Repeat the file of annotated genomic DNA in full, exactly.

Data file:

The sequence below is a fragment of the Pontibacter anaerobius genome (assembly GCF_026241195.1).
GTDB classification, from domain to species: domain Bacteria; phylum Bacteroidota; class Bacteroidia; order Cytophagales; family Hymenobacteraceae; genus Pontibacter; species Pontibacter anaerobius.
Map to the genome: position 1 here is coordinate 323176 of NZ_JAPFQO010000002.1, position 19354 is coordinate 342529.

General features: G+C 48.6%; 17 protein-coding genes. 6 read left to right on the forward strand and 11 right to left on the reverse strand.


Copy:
The sequence below is a fragment of the Pontibacter anaerobius genome (assembly GCF_026241195.1).
GTDB classification, from domain to species: domain Bacteria; phylum Bacteroidota; class Bacteroidia; order Cytophagales; family Hymenobacteraceae; genus Pontibacter; species Pontibacter anaerobius.
Map to the genome: position 1 here is coordinate 323176 of NZ_JAPFQO010000002.1, position 19354 is coordinate 342529.

General features: G+C 48.6%; 17 protein-coding genes. 6 read left to right on the forward strand and 11 right to left on the reverse strand.